chart illustrating how hispanics are a major driver of population growth

The melting pot became a tossed salad when Americans began moving in 2020. Data suggests that more than 23 million Americans (nearly 7% of the U.S. population) have changed their state of residence since the pandemic. Many more people did not move out of state but changed county, city, or neighborhood – 27 million in 2021, 28.2 million in 2022, and 25.6 million in 2023.

Whether new to the country, recently moved or just building their life, when these consumers are looking for a place to bank, language arbitrage could put institutions on a fast track to stand out.

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Winning Top of Memory Among Non-English Customers

Speaking to someone in their home language is a nice touch for a financial brand. Language, however, has another more influential role in banking: Helping people understand financial decisions.

A significant challenge for many consumers — native-English speakers or not — is not feeling as though they understand finance. Yet, making good financial requires comprehension, especially for when their consequences can reach years into the future. Providing people with information on financial decisions in their native language becomes a compelling way to ensure they understand and make good decisions faster. That experience translates to their first impression and can instill trust.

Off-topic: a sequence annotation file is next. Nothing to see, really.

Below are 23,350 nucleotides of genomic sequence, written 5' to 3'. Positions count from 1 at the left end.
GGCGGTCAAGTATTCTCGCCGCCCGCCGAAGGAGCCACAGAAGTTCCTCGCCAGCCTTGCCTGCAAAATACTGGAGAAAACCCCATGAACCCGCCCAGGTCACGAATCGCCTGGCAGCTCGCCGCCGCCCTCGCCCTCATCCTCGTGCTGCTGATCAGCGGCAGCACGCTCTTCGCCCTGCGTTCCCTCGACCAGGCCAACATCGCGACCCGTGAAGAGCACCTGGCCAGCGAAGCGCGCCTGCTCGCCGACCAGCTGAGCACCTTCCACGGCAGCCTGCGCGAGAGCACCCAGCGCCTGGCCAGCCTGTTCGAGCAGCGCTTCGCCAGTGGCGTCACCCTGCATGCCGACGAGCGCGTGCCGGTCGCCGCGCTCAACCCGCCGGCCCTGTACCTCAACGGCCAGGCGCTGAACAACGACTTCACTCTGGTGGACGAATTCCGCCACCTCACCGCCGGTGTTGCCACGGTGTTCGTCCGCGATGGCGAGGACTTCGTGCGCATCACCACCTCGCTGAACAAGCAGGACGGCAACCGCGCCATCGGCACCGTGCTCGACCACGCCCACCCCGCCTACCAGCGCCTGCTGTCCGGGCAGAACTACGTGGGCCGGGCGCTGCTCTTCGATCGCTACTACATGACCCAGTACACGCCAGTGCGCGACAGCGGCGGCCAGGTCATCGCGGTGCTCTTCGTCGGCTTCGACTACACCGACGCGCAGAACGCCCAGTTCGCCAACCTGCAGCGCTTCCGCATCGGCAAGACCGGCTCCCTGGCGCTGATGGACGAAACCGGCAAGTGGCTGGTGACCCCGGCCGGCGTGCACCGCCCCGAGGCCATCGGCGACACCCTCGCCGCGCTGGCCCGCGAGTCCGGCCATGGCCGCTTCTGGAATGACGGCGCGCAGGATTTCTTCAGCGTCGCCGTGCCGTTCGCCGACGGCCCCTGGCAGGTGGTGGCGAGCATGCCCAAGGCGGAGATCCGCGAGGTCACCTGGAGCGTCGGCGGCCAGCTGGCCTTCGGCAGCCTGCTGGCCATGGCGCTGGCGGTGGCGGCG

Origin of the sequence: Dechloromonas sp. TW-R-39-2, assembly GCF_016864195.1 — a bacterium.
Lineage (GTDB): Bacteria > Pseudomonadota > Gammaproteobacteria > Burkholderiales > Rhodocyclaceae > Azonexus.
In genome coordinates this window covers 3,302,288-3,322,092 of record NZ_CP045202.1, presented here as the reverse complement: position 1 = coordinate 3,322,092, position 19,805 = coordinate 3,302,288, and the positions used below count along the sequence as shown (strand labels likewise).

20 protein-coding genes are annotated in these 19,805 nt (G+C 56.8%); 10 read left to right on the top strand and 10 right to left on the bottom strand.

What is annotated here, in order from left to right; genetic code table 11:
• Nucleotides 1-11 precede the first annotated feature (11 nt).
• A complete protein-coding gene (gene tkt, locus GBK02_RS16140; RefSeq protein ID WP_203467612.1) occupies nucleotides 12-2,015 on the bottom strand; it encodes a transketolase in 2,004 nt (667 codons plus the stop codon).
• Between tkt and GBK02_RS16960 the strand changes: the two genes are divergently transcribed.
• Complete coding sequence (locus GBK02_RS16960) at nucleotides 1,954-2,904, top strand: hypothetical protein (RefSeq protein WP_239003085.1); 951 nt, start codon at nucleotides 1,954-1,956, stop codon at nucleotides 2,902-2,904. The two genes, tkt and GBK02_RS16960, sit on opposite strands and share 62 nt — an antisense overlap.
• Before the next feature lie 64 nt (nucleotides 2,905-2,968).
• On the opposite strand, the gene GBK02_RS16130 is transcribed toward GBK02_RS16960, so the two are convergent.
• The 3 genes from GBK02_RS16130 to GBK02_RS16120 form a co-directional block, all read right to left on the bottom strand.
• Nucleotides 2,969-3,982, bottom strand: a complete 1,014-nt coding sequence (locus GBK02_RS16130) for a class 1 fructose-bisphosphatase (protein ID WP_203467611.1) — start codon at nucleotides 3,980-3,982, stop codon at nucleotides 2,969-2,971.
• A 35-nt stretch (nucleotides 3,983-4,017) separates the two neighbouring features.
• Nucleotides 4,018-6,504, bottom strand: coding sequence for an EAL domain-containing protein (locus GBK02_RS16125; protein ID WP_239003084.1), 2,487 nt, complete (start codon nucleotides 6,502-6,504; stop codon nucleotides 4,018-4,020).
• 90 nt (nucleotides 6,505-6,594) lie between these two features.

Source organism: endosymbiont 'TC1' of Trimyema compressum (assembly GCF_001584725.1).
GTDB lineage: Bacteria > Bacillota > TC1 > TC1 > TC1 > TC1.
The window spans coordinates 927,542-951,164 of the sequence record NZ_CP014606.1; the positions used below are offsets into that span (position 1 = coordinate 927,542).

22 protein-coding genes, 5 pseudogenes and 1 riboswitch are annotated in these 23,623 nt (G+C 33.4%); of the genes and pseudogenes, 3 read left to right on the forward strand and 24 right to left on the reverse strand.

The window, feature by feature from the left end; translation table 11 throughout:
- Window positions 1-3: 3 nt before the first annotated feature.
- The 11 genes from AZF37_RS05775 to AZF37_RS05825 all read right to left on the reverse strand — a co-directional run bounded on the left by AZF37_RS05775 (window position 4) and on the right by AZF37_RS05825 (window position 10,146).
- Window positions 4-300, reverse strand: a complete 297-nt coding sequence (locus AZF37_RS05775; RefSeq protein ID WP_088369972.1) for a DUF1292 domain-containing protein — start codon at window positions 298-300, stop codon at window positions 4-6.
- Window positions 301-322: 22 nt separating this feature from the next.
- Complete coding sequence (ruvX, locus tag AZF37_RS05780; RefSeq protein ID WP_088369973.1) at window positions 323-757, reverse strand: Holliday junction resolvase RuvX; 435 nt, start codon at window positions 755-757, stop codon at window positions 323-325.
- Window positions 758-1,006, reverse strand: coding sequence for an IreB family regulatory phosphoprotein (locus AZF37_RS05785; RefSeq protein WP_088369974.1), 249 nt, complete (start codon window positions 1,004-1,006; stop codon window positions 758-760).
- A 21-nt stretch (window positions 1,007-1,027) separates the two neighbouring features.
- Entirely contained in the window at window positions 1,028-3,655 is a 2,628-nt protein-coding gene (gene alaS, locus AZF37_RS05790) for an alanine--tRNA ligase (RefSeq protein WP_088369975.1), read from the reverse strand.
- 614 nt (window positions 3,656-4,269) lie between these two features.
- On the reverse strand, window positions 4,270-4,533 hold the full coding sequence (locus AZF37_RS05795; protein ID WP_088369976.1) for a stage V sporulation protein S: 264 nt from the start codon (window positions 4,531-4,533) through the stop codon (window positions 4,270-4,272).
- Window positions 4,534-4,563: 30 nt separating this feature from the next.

There is no better play for a brand than occupying a primary spot in consumers’ memory, Don Carli, senior analyst at Branding Business, tells The Financial Brand. “Without it, you have to try to inject yourself into consideration with performance marketing – that means ramp up the ad spending.”

The challenge is to connect the brand with demand in an institution’s addressable market. “Even if a credit union has 300,000 individuals that, in terms of demographically, psychographics, investable assets and income, they are ideal customers, how many are in the market at any given time?” Carli asks.

If a consumer has moved or just started a business, they receive direct mail with offers to open an account. They “don’t tend to open them; they go in the trash or get piled somewhere until there’s a trigger event that puts them in the market,” Carli says. “Then, when they are in the market, they will search their memory before they go to online search, sift through that stack of mailers, or even ask friends for a referral. The top two or three brands in consumers’ memory receive about 80% of the decisions.”